[PATCH] devpts: Add ptmx_uid and ptmx_gid options

Andy Lutomirski luto at amacapital.net
Wed May 27 21:32:43 UTC 2015


On Thu, Apr 2, 2015 at 11:27 AM, Eric W. Biederman
<ebiederm at xmission.com> wrote:
> Andy Lutomirski <luto at amacapital.net> writes:
>
>> On Thu, Apr 2, 2015 at 7:29 AM, Alexander Larsson <alexl at redhat.com> wrote:
>>> On Thu, 2015-04-02 at 07:06 -0700, Andy Lutomirski wrote:
>>>> On Thu, Apr 2, 2015 at 3:12 AM, James Bottomley
>>>> <James.Bottomley at hansenpartnership.com> wrote:
>>>> > On Tue, 2015-03-31 at 16:17 +0200, Alexander Larsson wrote:
>>>> >> On tis, 2015-03-31 at 17:08 +0300, James Bottomley wrote:
>>>> >> > On Tue, 2015-03-31 at 06:59 -0700, Andy Lutomirski wrote:
>>>> >> > >
>>>> >> > > I don't think that this is correct.  That user can already create a
>>>> >> > > nested userns and map themselves as 0 inside it.  Then they can mount
>>>> >> > > devpts.
>>>> >> >
>>>> >> > I don't mind if they create a container and control the isolated ttys in
>>>> >> > that sub container in the VPS; that's fine.  I do mind if they get
>>>> >> > access to the ttys in the VPS.
>>>> >> >
>>>> >> > If you can convince me (and the rest of Linux) that the tty subsystem
>>>> >> > should be mountable by an unprivileged user generally, then what you
>>>> >> > propose is OK.
>>>> >>
>>>> >> That is controlled by the general rights to mount stuff. I.e. unless you
>>>> >> have CAP_SYS_ADMIN in the VPS container you will not be able to mount
>>>> >> devpts there. You can only do it in a subcontainer where you got
>>>> >> permissions to mount via using user namespaces.
>>>> >
>>>> > OK let me try again.  Fine, if you want to speak capabilities, you've
>>>> > given a non-root user an unexpected capability (the capability of
>>>> > creating a ptmx device).  But you haven't used a capability separation
>>>> > to do this, you've just hard coded it via a mount parameter mechanism.
>>>> >
>>>> > If you want to do this thing, do it properly, so it's acceptable to the
>>>> > whole of Linux, not a special corner case for one particular type of
>>>> > container.
>>>> >
>>>> > Security breaches are created when people code in special, little used,
>>>> > corner cases because they don't get as thoroughly tested and inspected
>>>> > as generally applicable mechanisms.
>>>> >
>>>> > What you want is to be able to use the tty subsystem as a non root user:
>>>> > fine, but set that up globally, don't hide it in containers so a lot
>>>> > fewer people care.
>>>>
>>>> I tend to agree, and not just for the tty subsystem.  This is an
>>>> attack surface issue.  With unprivileged user namespaces, unprivileged
>>>> users can create mount namespaces (probably a good thing for bind
>>>> mounts, etc), network namespaces (reasonably safe by themselves),
>>>> network interfaces and iptables rules (scary), fresh
>>>> instances/superblocks of some filesystems (scariness depends on the fs
>>>> -- tmpfs is probably fine), and more.
>>>>
>>>> I think we should have real controls for this, and this is mostly
>>>> Eric's domain.  Eric?  A silly issue that sometimes prevents devpts
>>>> from being mountable isn't a real control, though.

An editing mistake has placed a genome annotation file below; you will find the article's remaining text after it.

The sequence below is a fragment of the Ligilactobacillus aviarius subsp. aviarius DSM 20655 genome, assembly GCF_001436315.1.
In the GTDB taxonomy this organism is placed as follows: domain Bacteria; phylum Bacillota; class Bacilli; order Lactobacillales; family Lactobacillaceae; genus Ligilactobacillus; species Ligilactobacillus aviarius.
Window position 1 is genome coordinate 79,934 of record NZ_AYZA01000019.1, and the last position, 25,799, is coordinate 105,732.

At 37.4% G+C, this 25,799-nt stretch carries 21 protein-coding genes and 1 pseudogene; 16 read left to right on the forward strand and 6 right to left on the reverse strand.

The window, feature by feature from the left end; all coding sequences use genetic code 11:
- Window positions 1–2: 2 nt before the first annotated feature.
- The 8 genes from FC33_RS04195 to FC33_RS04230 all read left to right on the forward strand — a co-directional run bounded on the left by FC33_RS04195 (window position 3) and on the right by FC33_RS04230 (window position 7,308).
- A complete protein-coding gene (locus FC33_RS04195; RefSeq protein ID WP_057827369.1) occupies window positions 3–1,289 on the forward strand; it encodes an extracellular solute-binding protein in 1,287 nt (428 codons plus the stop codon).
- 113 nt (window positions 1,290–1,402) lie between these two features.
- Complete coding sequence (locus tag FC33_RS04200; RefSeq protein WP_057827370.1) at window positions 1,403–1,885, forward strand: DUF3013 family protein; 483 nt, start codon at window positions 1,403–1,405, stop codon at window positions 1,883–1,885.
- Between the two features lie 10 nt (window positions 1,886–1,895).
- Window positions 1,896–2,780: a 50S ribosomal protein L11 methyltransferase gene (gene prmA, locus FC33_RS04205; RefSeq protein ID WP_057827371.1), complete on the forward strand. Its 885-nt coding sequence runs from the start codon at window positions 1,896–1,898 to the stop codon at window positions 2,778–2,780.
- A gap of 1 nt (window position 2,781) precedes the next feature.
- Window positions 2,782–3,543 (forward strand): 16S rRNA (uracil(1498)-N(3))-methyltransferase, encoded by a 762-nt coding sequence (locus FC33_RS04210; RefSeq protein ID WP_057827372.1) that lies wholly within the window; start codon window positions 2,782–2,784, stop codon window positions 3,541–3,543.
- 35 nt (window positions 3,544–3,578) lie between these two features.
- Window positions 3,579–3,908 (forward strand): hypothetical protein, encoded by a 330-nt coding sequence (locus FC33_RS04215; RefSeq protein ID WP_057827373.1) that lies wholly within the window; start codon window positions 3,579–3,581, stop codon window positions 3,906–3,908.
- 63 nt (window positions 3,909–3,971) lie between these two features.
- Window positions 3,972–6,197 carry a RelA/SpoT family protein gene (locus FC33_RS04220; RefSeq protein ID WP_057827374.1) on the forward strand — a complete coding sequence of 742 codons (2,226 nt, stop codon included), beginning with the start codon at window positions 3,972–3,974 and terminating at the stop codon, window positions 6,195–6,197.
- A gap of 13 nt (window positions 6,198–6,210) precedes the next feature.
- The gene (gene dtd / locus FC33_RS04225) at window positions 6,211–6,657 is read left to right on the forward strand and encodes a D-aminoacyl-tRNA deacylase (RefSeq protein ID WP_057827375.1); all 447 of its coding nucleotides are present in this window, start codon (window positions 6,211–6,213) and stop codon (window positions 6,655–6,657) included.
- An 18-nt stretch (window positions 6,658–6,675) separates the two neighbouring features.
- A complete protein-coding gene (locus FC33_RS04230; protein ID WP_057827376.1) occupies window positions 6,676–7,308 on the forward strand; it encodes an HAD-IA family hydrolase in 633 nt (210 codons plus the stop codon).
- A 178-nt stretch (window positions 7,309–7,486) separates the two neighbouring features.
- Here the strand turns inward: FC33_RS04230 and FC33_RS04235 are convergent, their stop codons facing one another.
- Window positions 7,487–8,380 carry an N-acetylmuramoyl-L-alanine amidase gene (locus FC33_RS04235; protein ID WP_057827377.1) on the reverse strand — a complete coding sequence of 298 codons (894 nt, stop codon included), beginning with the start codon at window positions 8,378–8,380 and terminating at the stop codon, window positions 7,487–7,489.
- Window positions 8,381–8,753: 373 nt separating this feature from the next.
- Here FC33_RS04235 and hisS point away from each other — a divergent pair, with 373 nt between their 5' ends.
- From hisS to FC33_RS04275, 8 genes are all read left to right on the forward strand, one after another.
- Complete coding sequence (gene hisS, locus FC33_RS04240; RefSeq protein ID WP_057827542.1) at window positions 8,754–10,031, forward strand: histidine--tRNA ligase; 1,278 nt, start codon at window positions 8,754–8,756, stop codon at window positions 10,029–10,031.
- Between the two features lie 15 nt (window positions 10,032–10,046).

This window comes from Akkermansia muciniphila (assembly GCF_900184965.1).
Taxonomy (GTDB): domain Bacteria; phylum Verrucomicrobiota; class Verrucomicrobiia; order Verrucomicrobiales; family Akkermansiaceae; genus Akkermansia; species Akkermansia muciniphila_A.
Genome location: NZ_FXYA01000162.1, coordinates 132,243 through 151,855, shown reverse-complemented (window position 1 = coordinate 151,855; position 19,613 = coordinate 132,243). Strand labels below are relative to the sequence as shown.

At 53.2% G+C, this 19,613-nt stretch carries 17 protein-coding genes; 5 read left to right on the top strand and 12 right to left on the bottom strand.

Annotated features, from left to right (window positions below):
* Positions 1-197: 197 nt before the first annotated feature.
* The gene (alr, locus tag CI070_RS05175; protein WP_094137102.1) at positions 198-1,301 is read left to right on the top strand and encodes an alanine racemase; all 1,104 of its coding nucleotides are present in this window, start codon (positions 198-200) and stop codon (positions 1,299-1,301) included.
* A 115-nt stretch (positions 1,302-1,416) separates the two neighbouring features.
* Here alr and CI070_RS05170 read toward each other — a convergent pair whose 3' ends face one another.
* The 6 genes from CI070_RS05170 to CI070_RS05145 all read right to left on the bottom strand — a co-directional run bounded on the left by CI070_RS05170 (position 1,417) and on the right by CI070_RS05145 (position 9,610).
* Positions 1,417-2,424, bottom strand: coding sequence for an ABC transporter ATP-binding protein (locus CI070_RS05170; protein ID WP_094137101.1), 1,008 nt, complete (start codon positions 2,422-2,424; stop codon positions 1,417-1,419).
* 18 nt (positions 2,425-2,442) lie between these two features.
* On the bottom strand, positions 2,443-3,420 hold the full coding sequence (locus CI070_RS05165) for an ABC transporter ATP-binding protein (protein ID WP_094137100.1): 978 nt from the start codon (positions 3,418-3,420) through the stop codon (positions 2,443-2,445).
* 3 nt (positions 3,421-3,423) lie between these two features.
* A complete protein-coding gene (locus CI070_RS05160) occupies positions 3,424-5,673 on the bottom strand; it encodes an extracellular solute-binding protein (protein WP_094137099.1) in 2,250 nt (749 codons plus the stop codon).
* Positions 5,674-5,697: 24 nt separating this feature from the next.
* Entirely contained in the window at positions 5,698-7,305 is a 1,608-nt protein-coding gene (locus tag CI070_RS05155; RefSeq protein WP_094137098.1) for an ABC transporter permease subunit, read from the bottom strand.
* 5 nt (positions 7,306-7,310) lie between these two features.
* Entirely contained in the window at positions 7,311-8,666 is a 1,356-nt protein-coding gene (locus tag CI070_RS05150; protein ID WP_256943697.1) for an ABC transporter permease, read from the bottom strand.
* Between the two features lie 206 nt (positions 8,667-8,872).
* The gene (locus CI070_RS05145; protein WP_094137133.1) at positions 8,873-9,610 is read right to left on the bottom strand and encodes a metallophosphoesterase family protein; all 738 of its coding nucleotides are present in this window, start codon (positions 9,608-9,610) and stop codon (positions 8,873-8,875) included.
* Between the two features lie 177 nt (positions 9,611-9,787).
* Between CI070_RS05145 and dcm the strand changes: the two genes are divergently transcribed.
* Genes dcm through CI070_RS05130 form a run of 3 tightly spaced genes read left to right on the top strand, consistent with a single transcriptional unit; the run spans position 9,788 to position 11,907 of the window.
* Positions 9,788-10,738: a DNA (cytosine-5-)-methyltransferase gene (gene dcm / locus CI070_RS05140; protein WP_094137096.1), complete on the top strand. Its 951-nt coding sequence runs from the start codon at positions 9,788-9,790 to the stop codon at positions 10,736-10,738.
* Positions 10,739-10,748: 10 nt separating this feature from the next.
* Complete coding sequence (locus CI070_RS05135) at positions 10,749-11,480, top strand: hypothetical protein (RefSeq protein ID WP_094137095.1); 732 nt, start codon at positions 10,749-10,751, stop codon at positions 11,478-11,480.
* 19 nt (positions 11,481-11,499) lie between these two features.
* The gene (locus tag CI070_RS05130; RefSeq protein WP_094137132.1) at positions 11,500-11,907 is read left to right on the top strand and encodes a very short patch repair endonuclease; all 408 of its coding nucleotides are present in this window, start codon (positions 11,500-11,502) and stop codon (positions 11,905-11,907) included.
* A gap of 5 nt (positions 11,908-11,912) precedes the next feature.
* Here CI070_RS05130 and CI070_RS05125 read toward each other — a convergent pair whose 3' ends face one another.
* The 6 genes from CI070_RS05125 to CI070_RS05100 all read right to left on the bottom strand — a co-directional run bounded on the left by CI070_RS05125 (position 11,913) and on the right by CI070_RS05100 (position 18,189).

>
> I thought the controls for limiting how much of the userspace API
> an application could use were called seccomp and seccomp2.
>
> Do we need something like a PAM module so that we can set up these
> controls during login?
>
>>> I'm honestly surprised that non-root is allowed to mount things in
>>> general with user namespaces. This was long disabled use for non-root in
>>> Fedora, but it is now enabled.
>>>
>>> For instance, using loopback mounted files you could probably attack
>>> some of the less well tested filesystem implementations by feeding them
>>> fuzzed data.
>>>
>>
>> You actually can't do that right now.  Filesystems have to opt in to
>> being mounted in unprivileged user namespaces, and no filesystems with
>> backing stores have opted in.  devpts has, but it's buggy without this
>> patch IMO.
>
> Arguably you should use two user namespaces.  The first to do what you
> want to as root the second to run as the uid you want to run as.
>
>>> Anyway, I don't see how this affects devpts though. If you're running in
>>> a container (or uncontained), as a regular users with no mount
>>> capabilities you can already mount a devpts filesystem if you create a
>>> subbcontainer with user namespaces and map your uid to 0 in the
>>> subcontainer. Then you get a new ptmx device that you can do whatever
>>> you want with. The mount option would let you do the same, except be
>>> your regular uid in the subcontainer.
>>>
>>> The only difference outside of the subcontainer is that if the outer
>>> container has no uid 0 mapped, yet the user has CAP_SYSADMIN rights in
>>> that container. Then he can mount devpts in the outer container where he
>>> before could only mount it in an inner container.
>>>
>>
>> Agreed.  Also, devpts doesn't seem scary at all to me from a userns
>> perspective.  Regular users on normal systems can already use ptmx,
>> and AFAICS basically all of the attack surface is already available
>> through the normal /dev/ptmx node.
>
> My only real take is that there are a lot more places that you need to
> tweak beyond devpts.  So this patch seemed lacking and boring.
>
> Beyond that until I get the mount namespace sorted out things are pretty
> much in a feature freeze because I can't multitask well enough to do
> complicated patches and take feature patches.
>

Eric, do you think you have time now to take a look at this patch?

--Andy


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